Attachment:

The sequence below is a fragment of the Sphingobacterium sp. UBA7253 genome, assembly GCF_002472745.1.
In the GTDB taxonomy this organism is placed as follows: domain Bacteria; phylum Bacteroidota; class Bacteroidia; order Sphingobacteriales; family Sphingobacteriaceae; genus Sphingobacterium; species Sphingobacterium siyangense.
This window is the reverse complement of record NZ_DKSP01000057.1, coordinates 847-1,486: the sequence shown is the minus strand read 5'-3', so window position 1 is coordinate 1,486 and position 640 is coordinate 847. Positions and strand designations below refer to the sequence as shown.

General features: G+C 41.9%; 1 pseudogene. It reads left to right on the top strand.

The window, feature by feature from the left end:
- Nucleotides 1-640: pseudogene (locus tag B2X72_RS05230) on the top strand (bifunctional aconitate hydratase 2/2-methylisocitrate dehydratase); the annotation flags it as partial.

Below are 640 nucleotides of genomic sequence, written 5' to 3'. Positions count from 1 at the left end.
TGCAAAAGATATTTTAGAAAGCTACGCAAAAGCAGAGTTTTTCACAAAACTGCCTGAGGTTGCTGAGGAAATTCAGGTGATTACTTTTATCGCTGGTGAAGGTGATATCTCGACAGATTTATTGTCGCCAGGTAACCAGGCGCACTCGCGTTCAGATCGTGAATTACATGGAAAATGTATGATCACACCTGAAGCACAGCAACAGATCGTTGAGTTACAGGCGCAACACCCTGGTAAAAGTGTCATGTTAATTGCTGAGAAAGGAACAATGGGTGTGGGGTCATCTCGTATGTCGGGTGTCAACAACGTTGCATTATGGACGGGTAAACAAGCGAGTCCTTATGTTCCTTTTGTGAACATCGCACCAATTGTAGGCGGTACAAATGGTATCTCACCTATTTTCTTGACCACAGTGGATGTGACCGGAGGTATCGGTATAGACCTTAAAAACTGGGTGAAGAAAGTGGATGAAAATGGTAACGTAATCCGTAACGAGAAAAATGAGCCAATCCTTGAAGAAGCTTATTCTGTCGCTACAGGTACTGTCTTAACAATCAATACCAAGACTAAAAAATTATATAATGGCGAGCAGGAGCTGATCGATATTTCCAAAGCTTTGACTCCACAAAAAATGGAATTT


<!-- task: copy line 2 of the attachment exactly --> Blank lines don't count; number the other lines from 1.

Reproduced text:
In the GTDB taxonomy this organism is placed as follows: domain Bacteria; phylum Bacteroidota; class Bacteroidia; order Sphingobacteriales; family Sphingobacteriaceae; genus Sphingobacterium; species Sphingobacterium siyangense.